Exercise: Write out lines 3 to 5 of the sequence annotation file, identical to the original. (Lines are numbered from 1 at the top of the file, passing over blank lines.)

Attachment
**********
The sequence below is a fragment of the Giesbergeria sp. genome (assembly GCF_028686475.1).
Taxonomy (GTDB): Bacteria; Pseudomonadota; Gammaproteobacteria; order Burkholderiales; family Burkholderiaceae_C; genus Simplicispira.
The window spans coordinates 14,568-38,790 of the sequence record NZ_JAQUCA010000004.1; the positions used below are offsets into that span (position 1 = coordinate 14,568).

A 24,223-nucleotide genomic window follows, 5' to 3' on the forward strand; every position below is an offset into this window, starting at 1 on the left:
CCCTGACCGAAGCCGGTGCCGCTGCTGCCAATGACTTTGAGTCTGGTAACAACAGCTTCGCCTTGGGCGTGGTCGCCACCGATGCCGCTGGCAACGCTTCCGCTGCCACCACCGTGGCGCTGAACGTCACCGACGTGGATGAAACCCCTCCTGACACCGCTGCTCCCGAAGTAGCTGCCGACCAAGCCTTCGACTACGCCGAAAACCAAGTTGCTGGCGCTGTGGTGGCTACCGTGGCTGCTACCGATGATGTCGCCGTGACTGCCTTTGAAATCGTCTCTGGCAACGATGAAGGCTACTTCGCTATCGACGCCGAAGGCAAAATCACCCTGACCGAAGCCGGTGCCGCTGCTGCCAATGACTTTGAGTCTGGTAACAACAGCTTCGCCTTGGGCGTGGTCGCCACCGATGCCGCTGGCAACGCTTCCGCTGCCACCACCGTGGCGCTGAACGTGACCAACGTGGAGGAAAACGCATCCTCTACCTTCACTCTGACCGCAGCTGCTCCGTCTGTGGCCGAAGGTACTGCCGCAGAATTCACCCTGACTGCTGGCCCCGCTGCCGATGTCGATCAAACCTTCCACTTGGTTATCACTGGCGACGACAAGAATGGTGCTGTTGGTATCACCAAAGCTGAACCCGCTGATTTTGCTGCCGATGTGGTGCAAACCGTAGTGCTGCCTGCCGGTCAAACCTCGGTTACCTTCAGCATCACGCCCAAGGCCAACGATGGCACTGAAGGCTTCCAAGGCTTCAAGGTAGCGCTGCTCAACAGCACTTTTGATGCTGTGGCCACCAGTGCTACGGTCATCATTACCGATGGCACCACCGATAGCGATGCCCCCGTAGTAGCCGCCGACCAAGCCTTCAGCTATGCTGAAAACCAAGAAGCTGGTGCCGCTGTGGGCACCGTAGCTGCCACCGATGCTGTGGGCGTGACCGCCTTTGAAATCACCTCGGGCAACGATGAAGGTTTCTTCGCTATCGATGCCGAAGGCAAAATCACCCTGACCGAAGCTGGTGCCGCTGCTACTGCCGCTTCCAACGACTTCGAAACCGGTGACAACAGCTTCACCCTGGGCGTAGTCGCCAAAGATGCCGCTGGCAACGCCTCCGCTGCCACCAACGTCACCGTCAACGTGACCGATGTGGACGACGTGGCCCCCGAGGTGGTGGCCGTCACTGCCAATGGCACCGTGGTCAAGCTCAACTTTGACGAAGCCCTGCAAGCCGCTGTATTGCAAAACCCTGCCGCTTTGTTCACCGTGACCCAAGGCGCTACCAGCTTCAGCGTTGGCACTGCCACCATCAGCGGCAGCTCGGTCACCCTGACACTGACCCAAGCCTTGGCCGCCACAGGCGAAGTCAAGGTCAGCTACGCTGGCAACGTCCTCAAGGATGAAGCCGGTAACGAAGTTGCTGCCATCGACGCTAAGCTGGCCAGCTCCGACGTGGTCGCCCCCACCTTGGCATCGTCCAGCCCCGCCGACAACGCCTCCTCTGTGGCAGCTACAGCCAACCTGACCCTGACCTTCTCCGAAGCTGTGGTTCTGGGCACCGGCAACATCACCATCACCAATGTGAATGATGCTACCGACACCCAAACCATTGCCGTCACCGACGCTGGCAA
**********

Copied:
The window spans coordinates 14,568-38,790 of the sequence record NZ_JAQUCA010000004.1; the positions used below are offsets into that span (position 1 = coordinate 14,568).

A 24,223-nucleotide genomic window follows, 5' to 3' on the forward strand; every position below is an offset into this window, starting at 1 on the left:
CCCTGACCGAAGCCGGTGCCGCTGCTGCCAATGACTTTGAGTCTGGTAACAACAGCTTCGCCTTGGGCGTGGTCGCCACCGATGCCGCTGGCAACGCTTCCGCTGCCACCACCGTGGCGCTGAACGTCACCGACGTGGATGAAACCCCTCCTGACACCGCTGCTCCCGAAGTAGCTGCCGACCAAGCCTTCGACTACGCCGAAAACCAAGTTGCTGGCGCTGTGGTGGCTACCGTGGCTGCTACCGATGATGTCGCCGTGACTGCCTTTGAAATCGTCTCTGGCAACGATGAAGGCTACTTCGCTATCGACGCCGAAGGCAAAATCACCCTGACCGAAGCCGGTGCCGCTGCTGCCAATGACTTTGAGTCTGGTAACAACAGCTTCGCCTTGGGCGTGGTCGCCACCGATGCCGCTGGCAACGCTTCCGCTGCCACCACCGTGGCGCTGAACGTGACCAACGTGGAGGAAAACGCATCCTCTACCTTCACTCTGACCGCAGCTGCTCCGTCTGTGGCCGAAGGTACTGCCGCAGAATTCACCCTGACTGCTGGCCCCGCTGCCGATGTCGATCAAACCTTCCACTTGGTTATCACTGGCGACGACAAGAATGGTGCTGTTGGTATCACCAAAGCTGAACCCGCTGATTTTGCTGCCGATGTGGTGCAAACCGTAGTGCTGCCTGCCGGTCAAACCTCGGTTACCTTCAGCATCACGCCCAAGGCCAACGATGGCACTGAAGGCTTCCAAGGCTTCAAGGTAGCGCTGCTCAACAGCACTTTTGATGCTGTGGCCACCAGTGCTACGGTCATCATTACCGATGGCACCACCGATAGCGATGCCCCCGTAGTAGCCGCCGACCAAGCCTTCAGCTATGCTGAAAACCAAGAAGCTGGTGCCGCTGTGGGCACCGTAGCTGCCACCGATGCTGTGGGCGTGACCGCCTTTGAAATCACCTCGGGCAACGATGAAGGTTTCTTCGCTATCGATGCCGAAGGCAAAATCACCCTGACCGAAGCTGGTGCCGCTGCTACTGCCGCTTCCAACGACTTCGAAACCGGTGACAACAGCTTCACCCTGGGCGTAGTCGCCAAAGATGCCGCTGGCAACGCCTCCGCTGCCACCAACGTCACCGTCAACGTGACCGATGTGGACGACGTGGCCCCCGAGGTGGTGGCCGTCACTGCCAATGGCACCGTGGTCAAGCTCAACTTTGACGAAGCCCTGCAAGCCGCTGTATTGCAAAACCCTGCCGCTTTGTTCACCGTGACCCAAGGCGCTACCAGCTTCAGCGTTGGCACTGCCACCATCAGCGGCAGCTCGGTCACCCTGACACTGACCCAAGCCTTGGCCGCCACAGGCGAAGTCAAGGTCAGCTACGCTGGCAACGTCCTCAAGGATGAAGCCGGTAACGAAGTTGCTGCCATCGACGCTAAGCTGGCCAGCTCCGACGTGGTCGCCCCCACCTTGGCATCGTCCAGCCCCGCCGACAACGCCTCCTCTGTGGCAGCTACAGCCAACCTGACCCTGACCTTCTCCGAAGCTGTGGTTCTGGGCACCGGCAACATCACCATCACCAATGTGAATGATGCTACCGACACCCAAACCATTGCCGTCACCGACGCTGGCAA